Distant observers of the burgeoning IoT market and the associated LPWAN (low power WAN) protocols – for longer distance wireless communication in sub-GHz spectrum – might be mystified to observe another protocol clambering aboard with some serious backing. This is, after all, a congested field where heated battles are being fought already between five contenders for low power communications, across campuses, cities and industrial parks in particular.
The new challenger is called MIOTY (a portmanteau of MY IOT) and is playing the robustness card against its rivals. Certainly, on cursory analysis, it looks better placed for providing near-guaranteed delivery of data packets under poor signal conditions with interference from obstacles or other radio communications in dense RF environments. It is also playing on scalability by transferring complexity to single central points, typically some base stations, where hardware can be expanded, while minimizing processing in the devices themselves.
Naturally, all the LPWAN standards have been designed to minimize computational burden in order to enable small form factors and batteries to last effectively for their full shelf life, up to 20 years. But having come along later, MIOTY has been optimized totally for low bit-rate communication across unreliable wireless networks, where error-free delivery matters more than latency or bit-rate.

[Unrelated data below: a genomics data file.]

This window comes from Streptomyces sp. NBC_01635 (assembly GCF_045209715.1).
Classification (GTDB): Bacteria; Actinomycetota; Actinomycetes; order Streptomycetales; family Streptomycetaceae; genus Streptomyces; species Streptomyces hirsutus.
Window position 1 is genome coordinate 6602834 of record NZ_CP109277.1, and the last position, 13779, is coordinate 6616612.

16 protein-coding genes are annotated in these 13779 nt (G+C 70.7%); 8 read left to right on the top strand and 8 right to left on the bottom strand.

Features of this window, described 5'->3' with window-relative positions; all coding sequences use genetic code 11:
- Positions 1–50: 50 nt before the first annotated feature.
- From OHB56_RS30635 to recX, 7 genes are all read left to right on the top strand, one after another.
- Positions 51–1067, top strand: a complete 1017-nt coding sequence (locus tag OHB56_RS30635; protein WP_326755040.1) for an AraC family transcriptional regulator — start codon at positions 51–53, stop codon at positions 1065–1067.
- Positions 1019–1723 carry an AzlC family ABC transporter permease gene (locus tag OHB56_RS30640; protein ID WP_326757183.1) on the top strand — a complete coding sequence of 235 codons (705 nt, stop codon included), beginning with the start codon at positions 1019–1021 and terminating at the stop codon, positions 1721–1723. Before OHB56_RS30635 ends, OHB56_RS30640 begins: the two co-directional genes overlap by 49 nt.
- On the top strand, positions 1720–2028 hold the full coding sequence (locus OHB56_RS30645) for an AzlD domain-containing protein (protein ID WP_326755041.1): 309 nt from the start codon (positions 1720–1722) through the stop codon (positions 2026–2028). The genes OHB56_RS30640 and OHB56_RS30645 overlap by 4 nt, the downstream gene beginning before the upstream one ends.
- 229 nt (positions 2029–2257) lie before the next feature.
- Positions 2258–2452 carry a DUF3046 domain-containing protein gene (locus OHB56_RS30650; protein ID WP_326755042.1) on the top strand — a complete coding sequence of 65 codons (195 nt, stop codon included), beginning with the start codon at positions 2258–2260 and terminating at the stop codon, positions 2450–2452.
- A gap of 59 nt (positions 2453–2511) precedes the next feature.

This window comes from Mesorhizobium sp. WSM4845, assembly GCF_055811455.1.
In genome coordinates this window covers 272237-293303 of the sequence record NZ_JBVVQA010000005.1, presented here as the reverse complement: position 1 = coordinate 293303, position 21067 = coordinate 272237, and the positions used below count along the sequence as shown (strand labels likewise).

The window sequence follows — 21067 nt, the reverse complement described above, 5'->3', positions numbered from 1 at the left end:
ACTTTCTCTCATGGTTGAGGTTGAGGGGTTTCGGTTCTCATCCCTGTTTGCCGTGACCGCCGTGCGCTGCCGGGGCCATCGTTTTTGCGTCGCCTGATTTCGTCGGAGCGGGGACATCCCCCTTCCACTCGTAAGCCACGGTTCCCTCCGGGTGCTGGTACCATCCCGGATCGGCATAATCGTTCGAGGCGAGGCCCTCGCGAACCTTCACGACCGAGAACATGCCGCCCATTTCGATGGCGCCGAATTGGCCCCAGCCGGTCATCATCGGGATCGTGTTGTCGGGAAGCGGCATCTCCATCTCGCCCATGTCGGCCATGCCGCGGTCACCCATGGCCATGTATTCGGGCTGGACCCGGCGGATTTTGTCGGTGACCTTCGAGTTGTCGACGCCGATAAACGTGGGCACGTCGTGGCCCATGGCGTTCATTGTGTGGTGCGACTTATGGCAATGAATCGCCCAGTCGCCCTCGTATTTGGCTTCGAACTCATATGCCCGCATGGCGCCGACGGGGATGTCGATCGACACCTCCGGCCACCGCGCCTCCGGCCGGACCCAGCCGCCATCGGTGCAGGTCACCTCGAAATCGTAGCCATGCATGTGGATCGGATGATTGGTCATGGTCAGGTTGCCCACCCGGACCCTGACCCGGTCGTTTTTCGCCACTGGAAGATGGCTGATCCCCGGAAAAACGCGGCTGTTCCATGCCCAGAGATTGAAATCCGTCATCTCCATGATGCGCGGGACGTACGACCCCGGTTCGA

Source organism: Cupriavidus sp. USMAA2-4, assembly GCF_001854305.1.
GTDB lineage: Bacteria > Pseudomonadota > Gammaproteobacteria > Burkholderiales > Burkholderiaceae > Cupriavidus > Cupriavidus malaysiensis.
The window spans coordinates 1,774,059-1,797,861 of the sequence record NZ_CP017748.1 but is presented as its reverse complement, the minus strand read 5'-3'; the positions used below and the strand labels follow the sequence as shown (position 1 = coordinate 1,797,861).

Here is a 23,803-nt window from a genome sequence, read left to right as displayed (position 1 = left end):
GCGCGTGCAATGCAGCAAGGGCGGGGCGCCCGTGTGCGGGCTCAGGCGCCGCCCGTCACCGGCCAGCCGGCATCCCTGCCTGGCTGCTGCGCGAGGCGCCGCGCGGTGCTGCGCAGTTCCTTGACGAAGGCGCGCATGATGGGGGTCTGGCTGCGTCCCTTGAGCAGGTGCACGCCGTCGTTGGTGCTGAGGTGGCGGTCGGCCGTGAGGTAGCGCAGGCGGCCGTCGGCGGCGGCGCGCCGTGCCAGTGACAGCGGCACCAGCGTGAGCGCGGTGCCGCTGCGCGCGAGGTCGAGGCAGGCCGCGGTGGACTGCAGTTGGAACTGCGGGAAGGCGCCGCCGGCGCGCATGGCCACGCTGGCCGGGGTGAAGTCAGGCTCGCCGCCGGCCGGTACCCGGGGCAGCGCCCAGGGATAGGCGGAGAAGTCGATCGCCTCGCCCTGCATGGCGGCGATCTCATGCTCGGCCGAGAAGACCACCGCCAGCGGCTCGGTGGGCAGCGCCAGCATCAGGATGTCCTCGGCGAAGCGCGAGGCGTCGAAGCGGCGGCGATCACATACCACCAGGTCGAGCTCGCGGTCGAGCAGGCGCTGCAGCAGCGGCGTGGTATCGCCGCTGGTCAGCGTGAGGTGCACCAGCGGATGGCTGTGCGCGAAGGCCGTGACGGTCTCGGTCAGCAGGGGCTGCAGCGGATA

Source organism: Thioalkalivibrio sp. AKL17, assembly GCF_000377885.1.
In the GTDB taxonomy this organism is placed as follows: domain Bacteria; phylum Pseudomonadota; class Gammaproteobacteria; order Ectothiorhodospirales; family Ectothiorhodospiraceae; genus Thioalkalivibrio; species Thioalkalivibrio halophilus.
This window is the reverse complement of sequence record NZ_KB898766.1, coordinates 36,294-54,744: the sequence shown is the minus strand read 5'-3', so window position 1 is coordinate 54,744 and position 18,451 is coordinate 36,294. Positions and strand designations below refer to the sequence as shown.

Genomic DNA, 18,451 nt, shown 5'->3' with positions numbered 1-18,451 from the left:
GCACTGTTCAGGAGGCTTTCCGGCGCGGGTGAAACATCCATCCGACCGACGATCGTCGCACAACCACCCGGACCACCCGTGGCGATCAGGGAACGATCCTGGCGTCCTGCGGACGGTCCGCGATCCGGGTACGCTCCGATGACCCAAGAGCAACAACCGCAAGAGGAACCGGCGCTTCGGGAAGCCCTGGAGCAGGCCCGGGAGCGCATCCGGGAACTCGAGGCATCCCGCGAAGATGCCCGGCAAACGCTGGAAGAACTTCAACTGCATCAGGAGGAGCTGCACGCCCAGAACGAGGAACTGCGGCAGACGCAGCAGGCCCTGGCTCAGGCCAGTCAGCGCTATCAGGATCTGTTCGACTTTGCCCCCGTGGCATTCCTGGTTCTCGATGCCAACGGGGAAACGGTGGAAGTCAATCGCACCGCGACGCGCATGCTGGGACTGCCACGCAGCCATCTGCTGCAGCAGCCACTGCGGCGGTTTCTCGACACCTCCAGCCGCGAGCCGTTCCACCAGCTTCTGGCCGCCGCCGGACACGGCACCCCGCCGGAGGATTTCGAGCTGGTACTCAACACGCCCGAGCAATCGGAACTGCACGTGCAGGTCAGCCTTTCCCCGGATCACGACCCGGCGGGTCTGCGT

Its key feature has echoes of adaptive bit-rate (ABR) streaming for online video delivery, where the data is split into chunks to optimize quality and bandwidth consumption across unmanaged IP packet networks, primarily the Internet. In the case of MIOTY, packets are split into smaller sub-packets at the sensor level, a relatively simple operation easily executed by a small processor. These sub-packets are then transmitted at different frequencies and times as available, with some duplication for redundancy, arriving randomly and out of order from multiple clients at the central station. This station employs a sophisticated algorithm consuming considerable hardware resources scanning the spectrum for all MIOTY subpackets and re-assembling them into the complete messages.
This is based on an underlying ETSI specification called TS 103 357, or more informally telegram splitting, operating in the 868 MHz band, which is licence-free in Europe, requiring just 200 KHz of bandwidth. The method was developed by Germany’s Fraunhofer Institute and licensed to Canadian firm BehrTech for global commercialization.
The duplication allows full recovery of the received data in the event of up to 50% of sub-packets being lost in transmission, far higher in practice than commonly used forward error correction (FEC) or packet re-transmission mechanisms.
This is certainly an improvement over the rival LPWAN mechanisms, but as we know from the history of communications, being the best technology is no guarantee of success, especially when others have already gained wide traction.
We have covered the others before, but briefly there are five primary contenders: LoRaWAN, Sigfox, LTE-M, NB-IoT and Wi-SUN (wireless smart ubiquitous network).